Dozens of people gathered in Pikeville City Park on Sept. 5 for the “Pike County Backs the Blue” rally, an event meant to show support for law enforcement.
The rally was held in support of local and state law enforcement and in opposition of anti-law enforcement sentiments that, organizers said, are being expressed throughout the country during the ongoing protests against police brutality. Protests calling for police reforms have continued since late May after the killing of Minneapolis man George Floyd and Louisville woman Breonna Taylor by police officers during two separate incidents.
“We just want to show that the community supports our law enforcement,” said Roger Ford, a local businessman and member of Pikeville’s Fraternal Order of Police who helped organize the event. “We understand that they have a very dangerous job, and in the current environment, we see a lot of things on the news and read in the newspaper about, I guess, a lot of anti-law enforcement sentiment across the country. We just want to show that Eastern Kentucky and Pike County doesn’t share that opinion. We back the blue 100 percent.”
The rally featured guest appearances by several state and local legislators, including Dist. 92 state Rep. John Blanton, Pike County Commonwealth’s Attorney Hon. Bill Slone, Coal Run City Mayor Andrew Scott, Prestonsburg City Mayor Les Stapleton and Pikeville City commissioners Allison Powers and Steve Hartsock, among others. Slone also read a speech given to him by Pike County Judge-Executive Ray Jones because Jones could not attend the rally due to a prior commitment.
The Veterans of Foreign Wars Post #3769 in Pikeville set up a tent at the event. Logan Hall performed before the rally, and representatives from local Bella Sorella’s Boutique sang the National Anthem, as well as “God Bless the U.S.A.” Those with the boutique also presented a donation check worth $3,000 to the Kentucky State Police for its annual “Shop with a Trooper” event.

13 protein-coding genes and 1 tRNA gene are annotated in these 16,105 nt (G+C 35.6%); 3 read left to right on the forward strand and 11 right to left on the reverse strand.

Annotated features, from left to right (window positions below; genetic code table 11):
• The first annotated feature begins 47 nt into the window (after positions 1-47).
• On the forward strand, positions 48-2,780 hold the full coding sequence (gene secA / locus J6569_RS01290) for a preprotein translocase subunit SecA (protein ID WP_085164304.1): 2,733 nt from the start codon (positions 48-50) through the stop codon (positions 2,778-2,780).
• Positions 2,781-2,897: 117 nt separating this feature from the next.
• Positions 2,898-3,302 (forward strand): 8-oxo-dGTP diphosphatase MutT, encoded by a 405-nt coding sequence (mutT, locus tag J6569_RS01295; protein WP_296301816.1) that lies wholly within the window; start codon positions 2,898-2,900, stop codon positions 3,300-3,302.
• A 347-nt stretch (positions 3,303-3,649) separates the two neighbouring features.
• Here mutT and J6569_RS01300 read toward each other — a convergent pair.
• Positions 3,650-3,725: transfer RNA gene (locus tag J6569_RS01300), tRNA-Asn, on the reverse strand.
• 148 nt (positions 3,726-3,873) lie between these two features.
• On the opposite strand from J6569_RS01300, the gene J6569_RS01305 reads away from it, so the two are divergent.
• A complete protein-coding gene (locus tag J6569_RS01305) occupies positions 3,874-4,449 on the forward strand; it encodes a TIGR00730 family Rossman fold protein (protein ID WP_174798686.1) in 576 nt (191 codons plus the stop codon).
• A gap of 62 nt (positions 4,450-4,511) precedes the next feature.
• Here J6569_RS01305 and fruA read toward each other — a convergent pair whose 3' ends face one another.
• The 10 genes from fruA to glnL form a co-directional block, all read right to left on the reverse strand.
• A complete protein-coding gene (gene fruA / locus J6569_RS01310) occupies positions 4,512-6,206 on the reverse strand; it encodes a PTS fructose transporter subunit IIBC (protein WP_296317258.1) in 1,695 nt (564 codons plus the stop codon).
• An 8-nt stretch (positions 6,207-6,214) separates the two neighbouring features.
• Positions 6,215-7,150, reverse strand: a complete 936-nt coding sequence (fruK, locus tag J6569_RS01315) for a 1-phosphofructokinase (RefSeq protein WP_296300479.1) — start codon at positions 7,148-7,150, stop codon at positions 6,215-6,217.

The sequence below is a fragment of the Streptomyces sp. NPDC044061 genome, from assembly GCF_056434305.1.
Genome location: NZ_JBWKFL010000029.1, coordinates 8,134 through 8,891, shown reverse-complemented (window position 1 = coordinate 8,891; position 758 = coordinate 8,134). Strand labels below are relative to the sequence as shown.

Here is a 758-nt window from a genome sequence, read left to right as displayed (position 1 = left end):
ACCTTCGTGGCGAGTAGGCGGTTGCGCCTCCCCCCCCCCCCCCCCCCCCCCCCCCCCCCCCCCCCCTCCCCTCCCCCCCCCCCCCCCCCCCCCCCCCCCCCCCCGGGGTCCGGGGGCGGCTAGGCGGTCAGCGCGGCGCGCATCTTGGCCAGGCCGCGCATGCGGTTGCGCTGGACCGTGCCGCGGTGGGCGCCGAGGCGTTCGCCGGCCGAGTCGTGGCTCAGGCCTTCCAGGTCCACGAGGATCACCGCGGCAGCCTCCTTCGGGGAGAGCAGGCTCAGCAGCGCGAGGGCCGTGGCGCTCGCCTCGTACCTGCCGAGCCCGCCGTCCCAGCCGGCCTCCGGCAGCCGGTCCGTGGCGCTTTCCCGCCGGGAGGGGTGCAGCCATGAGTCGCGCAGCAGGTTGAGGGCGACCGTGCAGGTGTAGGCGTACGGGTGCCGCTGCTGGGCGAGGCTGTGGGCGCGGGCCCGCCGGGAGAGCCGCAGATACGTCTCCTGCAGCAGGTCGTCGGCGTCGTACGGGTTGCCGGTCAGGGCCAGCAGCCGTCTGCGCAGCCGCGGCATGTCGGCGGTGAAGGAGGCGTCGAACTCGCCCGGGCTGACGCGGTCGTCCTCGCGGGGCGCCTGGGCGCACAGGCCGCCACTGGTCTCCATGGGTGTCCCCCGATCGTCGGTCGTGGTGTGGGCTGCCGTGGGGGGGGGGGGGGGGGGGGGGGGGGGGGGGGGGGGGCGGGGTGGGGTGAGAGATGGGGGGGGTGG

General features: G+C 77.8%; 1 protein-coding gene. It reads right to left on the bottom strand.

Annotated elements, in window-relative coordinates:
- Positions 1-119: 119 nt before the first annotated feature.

Slone and Blanton, among others, delivered speeches during the rally, while giving their perspective as retired Kentucky State Troopers.
Blanton condemned the nationwide protests, saying that they “paint a false narrative about our law enforcement in this country.”
“Facts no longer matter,” Blanton said. “Truth no longer matters. What matters is the narrative that’s being placed out there.”
He also condemned a Detroit judge’s recent decision to grant a temporary restraining order on the use of tear gas, batons, shields or rubber bullets against protesters. The order, according to the Detroit News, was announced on Sept. 4 and will last for 14 days.
Blanton added that he does not believe that the protests have been peaceful, and he said he believes that the protesters are “hiding behind the Constitution” to “loot, burn and steal.”
“They (Detroit police officers) can no longer use less than lethal force against these protesters. They may as well have put a target on the backs of every one of our law enforcement people,” Blanton said. “It’s interesting to me how these people say they’re protesting, but they’re burning, they’re looting and they’re stealing … If I remember correctly, my reading of the Constitution, and I have read it, that they’re hiding behind, it says that they have the right to peaceably assemble. What I’ve seen has not been peaceful, folks.”
He said that police officers “put their lives on the line” to protect and serve, sometimes for minimum wage, and he said that he would focus on increasing police funding if elected again this November. Blanton (R) is running against Democratic candidate Ancel Smith for the Dist. 92 state House seat.
“Men and women who serve in our law enforcement do it because they love their jobs, and I’m telling you, if you’ve never been one, then you’re probably never going to understand why they do it,” Blanton said. “As a matter of fact, Kentucky ranks near the bottom in funding for law enforcement. Well, I’ll tell you what, there’s a slogan being thrown around today called ‘Defund the police.’ We don’t need to defund the police; we need to increase funding for the police.”
Slone said that it was an “honor and privilege” to serve as Pike County Commonwealth’s Attorney.
“No doubt, my favorite part of my job, hands down, is getting to work with all the great law enforcement officers,” Slone said.
He said that during orientation for new grand jury members, which takes place about every three months, he tells them that crime is worse than they would expect in Pike County and that they should “take comfort knowing that Pike County has great law enforcement officers.”
“We’re here to support the blue, the grey, the black, the brown, any of our law enforcement officers,” Slone said. “We know what the Kentucky State Police is. We know what Pikeville Police Department is, most people do. We also have great departments in Coal Run, Elkhorn City. The Sheriff’s Department is outstanding. We have great law enforcement in our community, and I really appreciate you all coming out to support them.”